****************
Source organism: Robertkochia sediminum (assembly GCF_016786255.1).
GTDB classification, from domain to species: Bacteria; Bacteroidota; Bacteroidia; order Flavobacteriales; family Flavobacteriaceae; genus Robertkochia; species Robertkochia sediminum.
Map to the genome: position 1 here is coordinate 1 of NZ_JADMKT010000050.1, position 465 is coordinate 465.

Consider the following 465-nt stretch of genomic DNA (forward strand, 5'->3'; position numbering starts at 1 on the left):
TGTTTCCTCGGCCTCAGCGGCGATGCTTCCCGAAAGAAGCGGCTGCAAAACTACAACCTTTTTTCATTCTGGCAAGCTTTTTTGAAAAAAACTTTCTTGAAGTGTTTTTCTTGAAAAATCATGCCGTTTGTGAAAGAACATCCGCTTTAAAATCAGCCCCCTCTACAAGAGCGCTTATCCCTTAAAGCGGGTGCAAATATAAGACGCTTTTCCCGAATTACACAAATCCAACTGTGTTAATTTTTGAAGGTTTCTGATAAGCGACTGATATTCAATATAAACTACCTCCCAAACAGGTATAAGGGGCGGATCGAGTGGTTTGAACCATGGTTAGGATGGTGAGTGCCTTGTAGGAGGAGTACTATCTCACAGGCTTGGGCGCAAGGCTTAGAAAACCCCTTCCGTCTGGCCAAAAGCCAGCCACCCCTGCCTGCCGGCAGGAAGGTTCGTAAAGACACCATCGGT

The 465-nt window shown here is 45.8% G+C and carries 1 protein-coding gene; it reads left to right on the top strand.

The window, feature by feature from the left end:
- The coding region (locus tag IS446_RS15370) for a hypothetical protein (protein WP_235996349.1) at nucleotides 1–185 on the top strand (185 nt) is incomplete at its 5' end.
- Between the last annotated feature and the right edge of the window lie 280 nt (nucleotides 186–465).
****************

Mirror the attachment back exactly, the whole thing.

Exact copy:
Source organism: Robertkochia sediminum (assembly GCF_016786255.1).
GTDB classification, from domain to species: Bacteria; Bacteroidota; Bacteroidia; order Flavobacteriales; family Flavobacteriaceae; genus Robertkochia; species Robertkochia sediminum.
Map to the genome: position 1 here is coordinate 1 of NZ_JADMKT010000050.1, position 465 is coordinate 465.

Consider the following 465-nt stretch of genomic DNA (forward strand, 5'->3'; position numbering starts at 1 on the left):
TGTTTCCTCGGCCTCAGCGGCGATGCTTCCCGAAAGAAGCGGCTGCAAAACTACAACCTTTTTTCATTCTGGCAAGCTTTTTTGAAAAAAACTTTCTTGAAGTGTTTTTCTTGAAAAATCATGCCGTTTGTGAAAGAACATCCGCTTTAAAATCAGCCCCCTCTACAAGAGCGCTTATCCCTTAAAGCGGGTGCAAATATAAGACGCTTTTCCCGAATTACACAAATCCAACTGTGTTAATTTTTGAAGGTTTCTGATAAGCGACTGATATTCAATATAAACTACCTCCCAAACAGGTATAAGGGGCGGATCGAGTGGTTTGAACCATGGTTAGGATGGTGAGTGCCTTGTAGGAGGAGTACTATCTCACAGGCTTGGGCGCAAGGCTTAGAAAACCCCTTCCGTCTGGCCAAAAGCCAGCCACCCCTGCCTGCCGGCAGGAAGGTTCGTAAAGACACCATCGGT

The 465-nt window shown here is 45.8% G+C and carries 1 protein-coding gene; it reads left to right on the top strand.

The window, feature by feature from the left end:
- The coding region (locus tag IS446_RS15370) for a hypothetical protein (protein WP_235996349.1) at nucleotides 1–185 on the top strand (185 nt) is incomplete at its 5' end.
- Between the last annotated feature and the right edge of the window lie 280 nt (nucleotides 186–465).